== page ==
Sometimes, hobbies are just fun, and nothing else.
And that’s what makes them so great.
They occupy a space in life that’s not work, school, or family.
Everyone needs that: a part of life where there’s no pressure and very few expectations.
Hobbies can be that.
But hobbies can be also be much more.
They can teach a teenager valuable lessons that last for years, and improve their overall quality of life and wellbeing.
When you look at it that way, it’s a wonder we don’t make them mandatory.
But that would defeat the purpose, wouldn’t it?
Here’s a list we shared last year in our article Why Teenagers Should Have Hobbies. We like it so much—and think it’s important enough—that we’re sharing it again.
Top Ten Benefits of Hobbies for Teens
Hobbies help teens:
- Discover Passions
A teenager might not know they love (insert anything: art, sports, computer coding, cooking) until they give it a shot.
- Learn New Skills
Teens can make great leaps forward when they focus on something they choose and spend time doing it on their terms.
- Make New Friends
Playing sports, learning a musical instrument, or joining a club gets kids out there meeting people they wouldn’t ordinarily meet.
- Boost Self-Esteem
When a teenager succeeds at something related to their hobby, such as learning a new song, scoring a goal, or writing a poem, it builds their confidence, their sense of self-worth, and increases their overall mental and emotional well-being.
- Gain a Sense of Accomplishment
This is like gaining self-esteem, but it’s not the same thing. Self-esteem is general, while this is specific. A teenager who takes a liking to carpentry, for instance, might build a table, a chair, a deck, or even a clubhouse, then step back and say, “Wow. I did that.” That’s a special feeling everyone should experience, especially teens.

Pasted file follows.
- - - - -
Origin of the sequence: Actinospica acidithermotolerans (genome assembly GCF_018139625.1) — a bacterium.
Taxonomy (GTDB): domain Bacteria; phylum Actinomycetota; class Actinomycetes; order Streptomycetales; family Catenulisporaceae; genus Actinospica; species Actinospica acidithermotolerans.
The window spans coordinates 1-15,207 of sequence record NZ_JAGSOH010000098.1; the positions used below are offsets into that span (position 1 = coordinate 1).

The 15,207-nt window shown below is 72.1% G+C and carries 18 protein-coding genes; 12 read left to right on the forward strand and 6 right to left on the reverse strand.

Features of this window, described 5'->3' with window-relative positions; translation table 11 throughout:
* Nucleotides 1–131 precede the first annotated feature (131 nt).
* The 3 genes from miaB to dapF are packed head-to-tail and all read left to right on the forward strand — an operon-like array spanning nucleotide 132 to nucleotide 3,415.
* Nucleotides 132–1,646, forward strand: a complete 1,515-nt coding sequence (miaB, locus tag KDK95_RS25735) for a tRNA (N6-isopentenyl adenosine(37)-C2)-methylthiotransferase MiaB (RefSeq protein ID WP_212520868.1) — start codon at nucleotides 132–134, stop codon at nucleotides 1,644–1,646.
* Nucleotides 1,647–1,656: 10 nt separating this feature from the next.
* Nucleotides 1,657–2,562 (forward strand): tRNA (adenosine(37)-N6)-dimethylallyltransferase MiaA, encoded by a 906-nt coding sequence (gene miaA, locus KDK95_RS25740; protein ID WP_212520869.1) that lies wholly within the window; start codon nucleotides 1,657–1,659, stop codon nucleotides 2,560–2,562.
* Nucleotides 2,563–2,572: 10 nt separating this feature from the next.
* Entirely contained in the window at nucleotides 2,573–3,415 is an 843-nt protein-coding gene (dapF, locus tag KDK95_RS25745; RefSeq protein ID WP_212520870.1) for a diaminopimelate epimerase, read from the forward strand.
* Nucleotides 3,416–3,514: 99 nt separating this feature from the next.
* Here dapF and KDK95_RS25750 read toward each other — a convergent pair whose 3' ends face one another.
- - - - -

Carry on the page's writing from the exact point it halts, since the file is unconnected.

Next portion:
- Manage Time
Participating in hobbies teaches teens how to use their time wisely. Instead of spending all afternoon on the couch, they learn to allocate time toward their hobbies because they want to, not because they have to. They find out how to fit their hobby-time in with homework, family commitments, and social time – and that’s not always easy.
- Learn About Themselves
Most adults know developing an identity takes trial and error: you try one thing, you don’t like it, so you try another. The teenage years are the perfect time to start this process.
- Regulate Emotions
Developing a skill takes time and patience. That means learning how to deal with emotions like anger and frustration. Time devoted to a hobby inevitably means managing the ups and downs one encounters along the way. This skill translates directly into almost every aspect of adult life.
- Handle Adversity
While pursuing hobbies, things don’t always go perfectly. In sports, for instance, losing happens. Teenagers who understand how to rise above the bad and look toward the good get a head start on life. As adults know, adversity happens. The sooner an individual learns to deal with it, the better.
- Learn the Value of Hard Work
While we don’t necessarily agree that all the good things in life come only from hard work, we do agree that without hard work, it’s tough to accomplish most things of significant value. When a teen chooses a hobby, they’ll have to spend time working at it in order to become proficient. And if the hobby is a sport or a fine art, they’re lucky: they get to spend a lifetime perfecting their craft. In the teenage years, this type of effort lays the foundation for achievement throughout adulthood.
Angus is a writer from Atlanta, GA. He writes about behavioral health, adolescent development, education, and mindfulness practices like yoga, tai chi, and meditation.